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by Myla Goldberg
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United States
  • Author:
    Myla Goldberg
  • ISBN:
    1400078121
  • ISBN13:
    978-1400078127
  • Genre:
  • Publisher:
    Anchor; First Edition edition (October 10, 2006)
  • Pages:
    384 pages
  • Subcategory:
    United States
  • Language:
  • FB2 format
    1596 kb
  • ePUB format
    1808 kb
  • DJVU format
    1742 kb
  • Rating:
    4.7
  • Votes:
    218
  • Formats:
    txt mbr lrf doc


In a multidimensional, intricately wrought narrative, Myla Goldberg leads us back to Boston in the early part of the twentieth century and into two completely captivating worlds.

In a multidimensional, intricately wrought narrative, Myla Goldberg leads us back to Boston in the early part of the twentieth century and into two completely captivating worlds. One is that of Lydia, an Irish American shopgirl with bigger aspirations than your average young woman from South Boston. She seems to be well on her way to the life she has dreamed of when she marries Henry Wickett, a shy medical student and the scion of a Boston Brahmin family.

Myla Goldberg is the author of the bestselling Bee Season, which was named a New York Times Notable Book in 2000 and made into a film, and, most recently, of Time’s Magpie, a book of essays about Prague. Her short stories have appeared in Harper’s, McSweeney’s, and failbetter. She lives in Brooklyn, New York. Библиографические данные.

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Myla Goldberg at the 2007 Brooklyn Book Festival. Myla Goldberg (born November 19, 1971) is an American novelist and musician. In 2005 Goldberg published a second novel, Wickett's Remedy (2005), which is set during the 1918 influenza epidemic

Myla Goldberg at the 2007 Brooklyn Book Festival. In 2005 Goldberg published a second novel, Wickett's Remedy (2005), which is set during the 1918 influenza epidemic. In 2009 she said she was working on a third novel, to be titled The False Friend, due in 2010. It describes a woman whose memory is jogged, causing her to revisit a tragic event in her youth "Song for Myla Goldberg" is track six on The Decemberists' album Her Majesty The Decemberists.

Acclaim for Myla Goldberg’s Wickett’s Remedy A rare and wondrous novel, a marvelous construction that captivates . Like Bee Season, this sorrowful, humorous and tender novel utterly satisfies. Congratulations to Goldberg on another masterpiece. Library Journal (starred).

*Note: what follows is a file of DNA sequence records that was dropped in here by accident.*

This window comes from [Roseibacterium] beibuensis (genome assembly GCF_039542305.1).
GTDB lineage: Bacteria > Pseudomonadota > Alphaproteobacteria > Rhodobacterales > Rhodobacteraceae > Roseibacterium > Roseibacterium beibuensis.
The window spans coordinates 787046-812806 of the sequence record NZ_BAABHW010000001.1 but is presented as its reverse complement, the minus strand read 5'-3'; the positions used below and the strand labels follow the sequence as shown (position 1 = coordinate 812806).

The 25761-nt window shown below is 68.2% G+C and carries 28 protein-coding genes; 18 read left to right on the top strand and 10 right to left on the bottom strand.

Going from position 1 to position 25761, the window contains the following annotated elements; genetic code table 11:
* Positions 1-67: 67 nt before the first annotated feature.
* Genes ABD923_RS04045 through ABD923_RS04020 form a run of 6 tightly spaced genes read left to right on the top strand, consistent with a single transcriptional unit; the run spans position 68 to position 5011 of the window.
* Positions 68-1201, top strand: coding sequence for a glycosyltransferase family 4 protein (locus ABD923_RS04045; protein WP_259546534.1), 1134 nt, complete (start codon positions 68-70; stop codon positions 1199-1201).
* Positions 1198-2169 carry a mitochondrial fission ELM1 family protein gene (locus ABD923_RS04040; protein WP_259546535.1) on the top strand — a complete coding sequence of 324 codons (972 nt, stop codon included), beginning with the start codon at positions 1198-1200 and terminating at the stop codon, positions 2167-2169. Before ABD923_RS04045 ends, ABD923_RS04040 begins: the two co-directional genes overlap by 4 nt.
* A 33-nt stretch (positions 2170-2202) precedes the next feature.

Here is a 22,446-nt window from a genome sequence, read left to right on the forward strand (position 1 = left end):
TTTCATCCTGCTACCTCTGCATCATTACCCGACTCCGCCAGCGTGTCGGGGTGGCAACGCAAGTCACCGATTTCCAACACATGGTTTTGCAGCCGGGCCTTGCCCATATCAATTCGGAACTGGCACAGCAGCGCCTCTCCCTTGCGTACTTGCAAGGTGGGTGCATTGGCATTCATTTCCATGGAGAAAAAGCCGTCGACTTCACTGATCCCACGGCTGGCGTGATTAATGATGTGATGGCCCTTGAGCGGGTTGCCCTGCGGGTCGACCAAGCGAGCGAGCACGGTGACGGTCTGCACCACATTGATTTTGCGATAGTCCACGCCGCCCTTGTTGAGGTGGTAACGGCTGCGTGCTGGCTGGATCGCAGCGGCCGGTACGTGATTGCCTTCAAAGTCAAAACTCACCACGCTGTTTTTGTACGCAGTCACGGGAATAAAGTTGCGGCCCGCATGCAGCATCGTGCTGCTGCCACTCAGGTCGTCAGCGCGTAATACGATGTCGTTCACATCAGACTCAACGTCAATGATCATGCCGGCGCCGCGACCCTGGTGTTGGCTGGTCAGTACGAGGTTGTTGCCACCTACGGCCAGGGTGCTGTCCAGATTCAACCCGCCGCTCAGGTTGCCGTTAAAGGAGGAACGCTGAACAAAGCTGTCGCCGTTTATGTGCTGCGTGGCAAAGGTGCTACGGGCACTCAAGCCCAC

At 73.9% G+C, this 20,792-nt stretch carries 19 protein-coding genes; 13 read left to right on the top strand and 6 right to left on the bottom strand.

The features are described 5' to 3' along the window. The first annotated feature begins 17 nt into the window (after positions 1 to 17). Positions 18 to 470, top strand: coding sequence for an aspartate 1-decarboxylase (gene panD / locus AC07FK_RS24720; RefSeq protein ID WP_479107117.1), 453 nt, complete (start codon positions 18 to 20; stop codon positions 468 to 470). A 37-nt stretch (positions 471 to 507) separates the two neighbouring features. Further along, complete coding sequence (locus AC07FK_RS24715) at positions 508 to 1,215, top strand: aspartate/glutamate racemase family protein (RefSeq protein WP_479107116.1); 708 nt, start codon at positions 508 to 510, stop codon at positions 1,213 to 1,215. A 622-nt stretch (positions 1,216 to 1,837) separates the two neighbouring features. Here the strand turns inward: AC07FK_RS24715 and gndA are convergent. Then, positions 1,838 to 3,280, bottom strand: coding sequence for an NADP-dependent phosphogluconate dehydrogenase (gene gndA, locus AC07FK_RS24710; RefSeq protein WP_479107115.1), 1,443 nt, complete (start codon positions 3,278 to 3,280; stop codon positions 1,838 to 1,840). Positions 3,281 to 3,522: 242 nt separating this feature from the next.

Acclaim for Myla Goldberg’s Wickett’s Remedy A rare and wondrous novel, a marvelous construction that captivates even as it illuminates. Layered and ingenious. Goldberg’s compassionate narrative, cleverly enhanced by period newspaper clippings, snatches of soldiers’ conversations, songs and fictional letters, captures the essence of time and place as surely as a Norman Rockwell painting. The Orlando Sentinel. Goldberg’s writing shines.

Myla Goldberg is the author of several books, including The False Friend, Wickett’s Remedy, and the bestselling, critically acclaimed Bee Season, which was widely translated and adapted to film. Myla Goldberg is the author of several books, including The False Friend, Wickett’s Remedy, and the bestselling, critically acclaimed Bee Season, which was widely translated and adapted to film.

One day in her kitchen, Lydia Wickett devises a harmless, medicinal-tasting concoction that her enterprising husband bottles under the moniker "Wickett¹s Remedy. Myla Goldberg's unconventional second novel, named for the potion, follows the (mis)fortunes of the loving Wicketts and the strange fate of their recipe as it is reincarnated by an unscrupulous businessman as the trendy "QD Soda.

Set in Boston in the early years of the twentieth century, Wickett's Remedy follows the shifting fortunes of Lydia Kilkenny, who dreams of rising above the limitations of Southie, the hardscrabble Irish working- class neighborhood where she was born. When Lydia takes a job at Gilchrist's department store on Washington Street, she enters a glittering world that is just across the bridge from Southie, but worlds away, culturally. Here she meets the shy and refined Henry Wickett, a medical student from a Boston Brahmin family who falls in love with Lydia's vibrant.

Wickett's Remedy book. Goldberg's writing is very good and the way she plays with structure fits well with the novel as a whole. I look forward to reading more by he. .

Lydia Kilkenny is eager to move beyond her South Boston childhood, and when she marries Henry Wickett, a shy Boston Brahmin who plans to become a doctor, her future seems assured. That path changes when Henry abandons his medical studies and enlists Lydia to help him invent a mail-order medicine called Wickett’s Remedy. Then the 1918 influenza epidemic sweeps through Boston, and in a world turned upside down Lydia must forge her own path through the tragedy unfolding around her. As she secures work as a nurse at a curious island medical station conducting human research into the disease, Henry’s former business partner steals the formula for Wickett’s Remedy to create for himself a new future, trying—and almost succeeding—to erase the past he is leaving behind.Alive with narrative ingenuity, and tinged with humor as well as sorrow, this inspired recreation of a forgotten era powerfully reminds us how much individual voices matter—in history and in life.

Cae
I loved this book and highly recommend it
It gives great insight to the 1918 flu epidemic
This book is set in Boston and even has actual Boston Globe articles and headlines
Vit
I learned a lot about the Boston area and that era. So fun. I learned about the affects the flu had on the people here. Well written and so very descriptive. Great time.